on 5 July 2008
Of the three Josef Pieper books I have read (namely i) the anthology and ii) Faith, Hope and Charity and this present one), this has been the best for me. Pieper excels in crystalline clarity of thought; he exudes the wisdom of St Thomas. The brilliance of this book lies in Pieper's ability to see the depth of meaning in things, how we human being are configured towards right order and that when we damage and destroy this order, such as by committing an injustice, we not only damage others but counterintuitively harm ourselves more. Pieper examines Prudence, Justice, Fortitude and Temperance, shows their ranking in the order of virtues and shows how they interrelate.
Pieper has shown me something I would simply never have come to know myself, namely that prudence (as classically understood, not the cunning of the tactician, as understood in modern times) is the pre-eminent virtue. But, not only that, he shows clearly the true nature of the virtues and distinguishes them from the counterfeit virtues which society labels by the same name. Pieper is particularly good at showing how counterfeits of these virtues are in fact manichaeistic in nature, often showing disdain of the body. Thus, he cites St Thomas as saying that in paradise the pleasure which man derived from the sexual act would have been greater rather than impaired by an over-spiritualism. He is also excellent on anger. The tendency towards an overly spiritualist attitude with disdain for the body has resurfaced in recent years (see, for example, the talks of Anthony de Mello SJ where he indicates that Christ's manifestation of the natual passions, such as anger, is indeed a short coming!). Referring to St Thomas, Pieper shows that "anger" at times may be in fact a manifestation of right reason and the lack thereof may show deep spiritual disorder.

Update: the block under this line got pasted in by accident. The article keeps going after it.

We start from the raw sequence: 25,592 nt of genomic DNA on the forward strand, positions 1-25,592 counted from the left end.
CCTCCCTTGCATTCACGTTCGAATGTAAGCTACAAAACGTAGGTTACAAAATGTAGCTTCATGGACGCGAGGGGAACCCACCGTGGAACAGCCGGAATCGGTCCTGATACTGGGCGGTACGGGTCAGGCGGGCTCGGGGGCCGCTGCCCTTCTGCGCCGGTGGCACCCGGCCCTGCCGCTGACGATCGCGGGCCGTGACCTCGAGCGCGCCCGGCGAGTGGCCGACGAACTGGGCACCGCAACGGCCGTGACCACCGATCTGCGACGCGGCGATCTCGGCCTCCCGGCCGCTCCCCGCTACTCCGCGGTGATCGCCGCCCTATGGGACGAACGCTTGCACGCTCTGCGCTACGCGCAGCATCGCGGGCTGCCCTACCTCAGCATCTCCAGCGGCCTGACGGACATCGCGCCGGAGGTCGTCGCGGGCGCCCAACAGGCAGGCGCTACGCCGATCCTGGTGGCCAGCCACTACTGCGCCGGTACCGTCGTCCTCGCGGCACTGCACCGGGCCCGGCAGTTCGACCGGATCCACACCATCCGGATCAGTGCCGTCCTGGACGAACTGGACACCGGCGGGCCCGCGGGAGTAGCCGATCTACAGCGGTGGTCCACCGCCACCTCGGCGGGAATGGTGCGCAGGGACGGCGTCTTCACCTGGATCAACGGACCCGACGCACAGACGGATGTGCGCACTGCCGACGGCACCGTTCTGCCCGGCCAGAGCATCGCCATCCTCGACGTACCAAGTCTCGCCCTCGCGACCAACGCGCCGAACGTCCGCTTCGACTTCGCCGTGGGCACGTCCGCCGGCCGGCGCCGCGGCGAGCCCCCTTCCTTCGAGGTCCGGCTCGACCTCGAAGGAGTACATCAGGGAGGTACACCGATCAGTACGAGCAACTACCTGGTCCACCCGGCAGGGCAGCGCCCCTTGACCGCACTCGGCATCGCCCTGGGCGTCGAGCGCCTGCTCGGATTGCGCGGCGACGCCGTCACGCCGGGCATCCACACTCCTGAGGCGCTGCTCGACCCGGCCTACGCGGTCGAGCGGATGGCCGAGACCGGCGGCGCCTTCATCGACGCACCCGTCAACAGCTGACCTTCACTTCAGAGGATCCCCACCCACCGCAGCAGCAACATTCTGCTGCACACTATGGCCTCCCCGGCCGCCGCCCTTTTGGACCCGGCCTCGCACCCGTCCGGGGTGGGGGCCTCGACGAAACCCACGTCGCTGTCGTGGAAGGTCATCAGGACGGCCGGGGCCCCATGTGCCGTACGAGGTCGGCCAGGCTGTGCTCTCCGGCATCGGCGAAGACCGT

In this book, one finds one continually surprised, almost taken aback by a train of thought. The real star of the book is the Great St Thomas, mediated by the great Josef Pieper!
on 20 January 2013
I know other reviewers bought this book for theology, but I bought for a course in virtue ethics from the philosophical perspective, and it was excellent for that. Pieper can be a very technical and highly detailed author but in this work and in the other works of his I have read he is never confusing or overly complicated unless he absolutely has to be. Like the Nicomachean Ethics of Aristotle, this is a book I will come back to again and again in years to come.